Ranking: Top 20 most liveable cities for East Asian expats

Ranking: Top 20 most liveable cities for East Asian expats

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Singapore has taken the top spot for the 15th year, followed by Wellington, New Zealand which rose up five places. The Japanese cities of Nagoya, Osaka and Tokyo retained the third spot.

Singapore has once again taken the top spot as the most liveable city for East Asian expatriates, a position it has held on to since 2005, ECA International's latest Location Rankings research (2020/21) has revealed

Citing the contributing factors, Lee Quane, Regional Director - Asia, ECA International, said: "Singapore is top of the liveability rankings for the 15th year in a row as its superior infrastructure, low pollution and large expatriate communities continue to appeal to overseas workers.

"Moreover, while Singapore imposed a circuit breaker to manage the outbreak of COVID-19 within its borders in 2020, the scale of its lockdown was less severe than other locations in the region."

Wellington, New Zealand came in next, rising up five places from the year before; followed by Nagoya, Japan, Osaka, Japan and Tokyo, Japan which all retained the third rank. 

Among the top 20, Australian cities have seen a 'notable' drop in rankings, with Brisbane falling from second place to 12th, and Adelaide dropping from seventh to 14th place. 

While this was so, the list of top 20 cities saw new entrants too - including Gothenburg, Sweden which rose from 24th to 12th place, Vancouver, Canada which climbed from 27th to 17th place, and San Francisco, US, which moved up from 36th to 17th place.

Overall, the top 20 most liveable cities for East Asian expats are:

#1 Singapore (2019/20: #1)
#2 Wellington, New Zealand (2019/20: #7)
#3 Nagoya, Japan (2019/20: #3)
#3 Osaka, Japan (2019/20: #3)
#3 Tokyo, Japan (2019/20: #3)
#6 Copenhagen, Denmark (2019/20: #9)
#6 Yokohama, Japan (2019/20: #9)
#6 Auckland, New Zealand (2019/20: #12)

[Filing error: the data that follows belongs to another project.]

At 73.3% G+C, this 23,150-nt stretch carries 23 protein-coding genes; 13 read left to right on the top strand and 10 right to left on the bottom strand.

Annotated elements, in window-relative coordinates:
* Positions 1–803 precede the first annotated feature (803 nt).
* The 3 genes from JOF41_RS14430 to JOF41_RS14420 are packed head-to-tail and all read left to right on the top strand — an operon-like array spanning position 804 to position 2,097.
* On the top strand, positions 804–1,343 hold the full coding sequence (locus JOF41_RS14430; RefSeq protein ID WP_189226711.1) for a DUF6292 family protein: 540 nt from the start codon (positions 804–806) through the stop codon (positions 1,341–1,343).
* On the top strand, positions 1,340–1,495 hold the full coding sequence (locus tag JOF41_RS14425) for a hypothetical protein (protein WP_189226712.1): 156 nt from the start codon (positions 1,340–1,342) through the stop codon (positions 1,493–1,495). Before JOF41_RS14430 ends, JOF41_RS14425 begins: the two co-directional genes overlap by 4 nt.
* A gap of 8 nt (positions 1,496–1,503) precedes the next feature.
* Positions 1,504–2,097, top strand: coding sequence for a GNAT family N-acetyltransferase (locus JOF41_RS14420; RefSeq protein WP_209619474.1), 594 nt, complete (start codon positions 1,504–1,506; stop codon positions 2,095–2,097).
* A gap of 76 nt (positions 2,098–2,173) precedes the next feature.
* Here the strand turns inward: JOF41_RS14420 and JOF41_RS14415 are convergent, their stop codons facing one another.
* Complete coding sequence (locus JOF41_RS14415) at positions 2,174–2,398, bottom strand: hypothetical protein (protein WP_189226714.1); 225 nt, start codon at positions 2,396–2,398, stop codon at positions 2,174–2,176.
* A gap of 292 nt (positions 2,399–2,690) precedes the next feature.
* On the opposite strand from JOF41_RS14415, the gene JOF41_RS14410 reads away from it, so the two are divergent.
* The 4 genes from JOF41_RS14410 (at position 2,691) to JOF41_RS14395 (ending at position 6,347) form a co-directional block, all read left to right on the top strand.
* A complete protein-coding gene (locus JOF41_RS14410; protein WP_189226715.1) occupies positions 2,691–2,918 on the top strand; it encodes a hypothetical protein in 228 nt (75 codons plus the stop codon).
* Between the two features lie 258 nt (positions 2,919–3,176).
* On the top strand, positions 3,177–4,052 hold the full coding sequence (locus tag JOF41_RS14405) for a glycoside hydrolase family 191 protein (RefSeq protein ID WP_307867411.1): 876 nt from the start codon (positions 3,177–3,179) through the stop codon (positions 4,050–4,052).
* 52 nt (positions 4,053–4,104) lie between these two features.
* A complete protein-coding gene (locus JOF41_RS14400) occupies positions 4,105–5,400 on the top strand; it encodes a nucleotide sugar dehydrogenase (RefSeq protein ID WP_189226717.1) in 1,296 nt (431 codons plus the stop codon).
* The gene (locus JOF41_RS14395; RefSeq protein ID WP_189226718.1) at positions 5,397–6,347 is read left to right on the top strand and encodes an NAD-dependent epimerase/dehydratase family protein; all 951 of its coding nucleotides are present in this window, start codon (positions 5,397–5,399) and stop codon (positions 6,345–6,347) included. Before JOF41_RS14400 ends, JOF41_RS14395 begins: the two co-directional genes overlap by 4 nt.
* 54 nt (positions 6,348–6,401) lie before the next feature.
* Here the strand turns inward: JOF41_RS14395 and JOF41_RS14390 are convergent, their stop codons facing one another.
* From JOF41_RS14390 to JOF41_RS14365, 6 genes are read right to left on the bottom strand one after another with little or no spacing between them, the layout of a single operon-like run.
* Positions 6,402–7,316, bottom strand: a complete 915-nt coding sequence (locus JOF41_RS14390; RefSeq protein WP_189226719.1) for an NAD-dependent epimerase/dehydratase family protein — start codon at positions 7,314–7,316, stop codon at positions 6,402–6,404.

#9 Austin, US (2019/20: #21)
#10 Stavanger, Norway (2019/20: #16)
#10 Arhus, Denmark (2019/20: #21)
#12 Brisbane, Australia (2019/20: #2)
#12 Gothenburg, Sweden (2019/20: #24)
#14 Adelaide, Australia (2019/20: #7)
#14 Utrecht, Netherlands (2019/20: #11)
#14 Bern, Switzerland (2019/20: #12)
#17 Eindhoven, Netherlands (2019/20: #12)
#17 Basel, Switzerland (2019/20: #24)
#17 Vancouver, Canada (2019/20: #27)
#17 San Francisco, US (2019/20: #36)

For APAC cities outside of the top 20, Hong Kong saw a significant rebound in rankings, taking up the 58th spot this time, up from 93rd place in the previous year. According to the research, a reason for this was that the impact of the Covid-19 pandemic on the city had been softened by the fall in socio-political tensions and crime rates. [More details on Hong Kong's performance in the rankings here]

At the same time, Taipei, Taiwan has retained its spot in 46th place. 

On the global front, major European cities have witnessed a 'significant' drop in liveability rankings, dealing with the impact of COVID-19 restrictions, with Paris dropping out of the top 100 for the first time. Rome and Lisbon also dropped over 20 places from the previous year.

In contrast, cities in the US have moved up the rankings, with eight US locations making it to the top 50 most liveable locations and 27 in the top 100, possibly due to fewer restrictions placed in these areas towards the end of 2020. However, the 'lack of strict measures' in many US states meant the country's scores remained mostly the same as last year's, Quane noted.

The Lebanese capital Beirut saw the biggest change in ranking after falling over 40 places, placing the city outside of the top 200 locations. Quane explained: "Beirut experienced a tragic explosion in August last year, resulting in significant loss of life and extensive damage to property and buildings.

This impacted liveability scores in various ways – with housing and the availability of goods and services being affected, as well as the socio-political score worsening due to pandemic-related restrictions. The city also saw widespread protests in the city aimed at the government’s perceived weak response to the crisis, as well as the deteriorating economy."

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